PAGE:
Article 8: Where do you Stand?

Article 8 of the European Convention on Human Rights (ECHR) ensures your ‘right to respect for private and family life.’  However, it is not an absolute right which means that the government can limit or interfere with it in certain specific situations, such as for the prevention of crime. This is an area of human rights law which has become increasingly contentious and attracted more media coverage than perhaps any of the other fundamental freedoms protected by the ECHR.  Recently in the UK, the Leveson inquiry has looked at the relationship between Articles 8 and 10 in light of the hacking scandals which have arisen in the popular press. 

Article 8 is often condemned as being a tool which allows illegal immigrants or those who have committed a crime in the UK to avoid deportation, costing British taxpayers thousands of pounds in legal fees in the process.  But can it really be as simple as this?  We have been debating the merits of both sides to these arguments recently, and invite you to join the discussion.

Should Article 8 should be interfered with in cases of illegal immigrants / dangerous criminals?

Recently, we heard Theresa May, the Home Secretary, denounce the Human Rights Act for allowing the following situations to exist: “The violent drug dealer who cannot be sent home because his daughter – for whom he pays no maintenance – lives here.  The robber who cannot be removed because he has a girlfriend.  The illegal immigrant who cannot be deported because – and I am not making this up – he had a pet cat.’  May was left looking rather foolish when it was quickly pointed out that in relation to her third example involving the pet cat, the reason the Bolivian man in question (who did not enter Britain illegally and was not a criminal) was allowed to remain in the UK was because UKBA had failed to follow its own guidance in relation to unmarried couples who had been together for over 2 years.  You can view the judgment here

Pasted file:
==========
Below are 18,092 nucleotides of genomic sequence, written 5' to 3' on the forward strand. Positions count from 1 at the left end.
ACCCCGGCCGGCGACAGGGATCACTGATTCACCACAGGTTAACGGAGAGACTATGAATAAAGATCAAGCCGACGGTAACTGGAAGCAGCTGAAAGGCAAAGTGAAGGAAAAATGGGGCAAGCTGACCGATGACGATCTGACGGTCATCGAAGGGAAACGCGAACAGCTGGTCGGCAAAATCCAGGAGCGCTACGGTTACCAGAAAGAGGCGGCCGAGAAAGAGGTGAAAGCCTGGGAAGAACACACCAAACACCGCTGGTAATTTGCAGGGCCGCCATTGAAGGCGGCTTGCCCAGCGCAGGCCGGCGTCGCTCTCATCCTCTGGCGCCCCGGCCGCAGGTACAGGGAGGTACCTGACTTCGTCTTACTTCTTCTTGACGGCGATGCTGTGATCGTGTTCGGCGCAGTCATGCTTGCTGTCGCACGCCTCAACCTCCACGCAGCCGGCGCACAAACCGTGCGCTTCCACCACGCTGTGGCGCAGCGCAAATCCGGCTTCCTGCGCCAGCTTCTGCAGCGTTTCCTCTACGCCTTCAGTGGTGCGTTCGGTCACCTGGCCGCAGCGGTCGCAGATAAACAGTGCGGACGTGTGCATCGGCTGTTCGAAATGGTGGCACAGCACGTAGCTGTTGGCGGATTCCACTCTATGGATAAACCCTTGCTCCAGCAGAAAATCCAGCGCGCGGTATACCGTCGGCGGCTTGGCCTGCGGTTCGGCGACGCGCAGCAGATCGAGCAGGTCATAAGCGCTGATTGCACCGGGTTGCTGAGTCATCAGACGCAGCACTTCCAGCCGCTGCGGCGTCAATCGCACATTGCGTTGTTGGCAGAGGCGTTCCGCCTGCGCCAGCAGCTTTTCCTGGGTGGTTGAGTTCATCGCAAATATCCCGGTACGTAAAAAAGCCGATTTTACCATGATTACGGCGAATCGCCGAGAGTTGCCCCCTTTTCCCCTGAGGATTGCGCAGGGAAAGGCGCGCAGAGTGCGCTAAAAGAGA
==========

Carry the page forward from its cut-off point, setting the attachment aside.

We read about European Court of Human Rights cases such as the one settled in September of this year, which concerned a Nigerian aged 25, who was fighting deportation on grounds which included violation of his right to a family and private life.  He had committed a serious crime aged 15 after entering the UK, and had served his time in detention and on probation.  The court found that there would be a violation of Article 8 should this man be deported.  Whilst this may seem to merely prove the arguments put forward by Theresa May and papers such as the Daily Mail, on a close reading of the judgment one can understand the justification for allowing this man to stay.  Yes, he committed a grave crime and should rightly be punished for it.  But he was a minor at the time, and had never re-offended, he demonstrated significant remorse for the offence and attempted to turn his life around and become a contributing member of British society.  Should, then, this man be vilified and expelled from our country?  Or should he be allowed to stay with his family and continue to work on the progress he has made?  It is a difficult question and all too easy to condemn deportation cases such as these which are overruled on human rights grounds, without attempting to understand the detail and context of the facts themselves.